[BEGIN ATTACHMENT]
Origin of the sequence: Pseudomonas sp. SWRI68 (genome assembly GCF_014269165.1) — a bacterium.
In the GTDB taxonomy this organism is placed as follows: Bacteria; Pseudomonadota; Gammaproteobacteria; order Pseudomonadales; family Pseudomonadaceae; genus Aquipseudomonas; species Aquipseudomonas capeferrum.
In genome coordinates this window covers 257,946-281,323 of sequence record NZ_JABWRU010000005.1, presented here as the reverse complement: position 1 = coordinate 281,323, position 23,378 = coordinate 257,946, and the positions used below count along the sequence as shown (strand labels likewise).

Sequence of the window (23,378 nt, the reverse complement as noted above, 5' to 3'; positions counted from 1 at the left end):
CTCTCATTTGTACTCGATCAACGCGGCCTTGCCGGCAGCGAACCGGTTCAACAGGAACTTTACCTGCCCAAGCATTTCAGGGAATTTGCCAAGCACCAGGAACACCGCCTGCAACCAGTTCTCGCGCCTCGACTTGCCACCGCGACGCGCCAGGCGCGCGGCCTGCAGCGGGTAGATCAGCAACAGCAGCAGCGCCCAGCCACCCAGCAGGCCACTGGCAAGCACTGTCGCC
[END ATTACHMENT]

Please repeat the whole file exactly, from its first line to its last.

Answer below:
Origin of the sequence: Pseudomonas sp. SWRI68 (genome assembly GCF_014269165.1) — a bacterium.
In the GTDB taxonomy this organism is placed as follows: Bacteria; Pseudomonadota; Gammaproteobacteria; order Pseudomonadales; family Pseudomonadaceae; genus Aquipseudomonas; species Aquipseudomonas capeferrum.
In genome coordinates this window covers 257,946-281,323 of sequence record NZ_JABWRU010000005.1, presented here as the reverse complement: position 1 = coordinate 281,323, position 23,378 = coordinate 257,946, and the positions used below count along the sequence as shown (strand labels likewise).

Sequence of the window (23,378 nt, the reverse complement as noted above, 5' to 3'; positions counted from 1 at the left end):
CTCTCATTTGTACTCGATCAACGCGGCCTTGCCGGCAGCGAACCGGTTCAACAGGAACTTTACCTGCCCAAGCATTTCAGGGAATTTGCCAAGCACCAGGAACACCGCCTGCAACCAGTTCTCGCGCCTCGACTTGCCACCGCGACGCGCCAGGCGCGCGGCCTGCAGCGGGTAGATCAGCAACAGCAGCAGCGCCCAGCCACCCAGCAGGCCACTGGCAAGCACTGTCGCC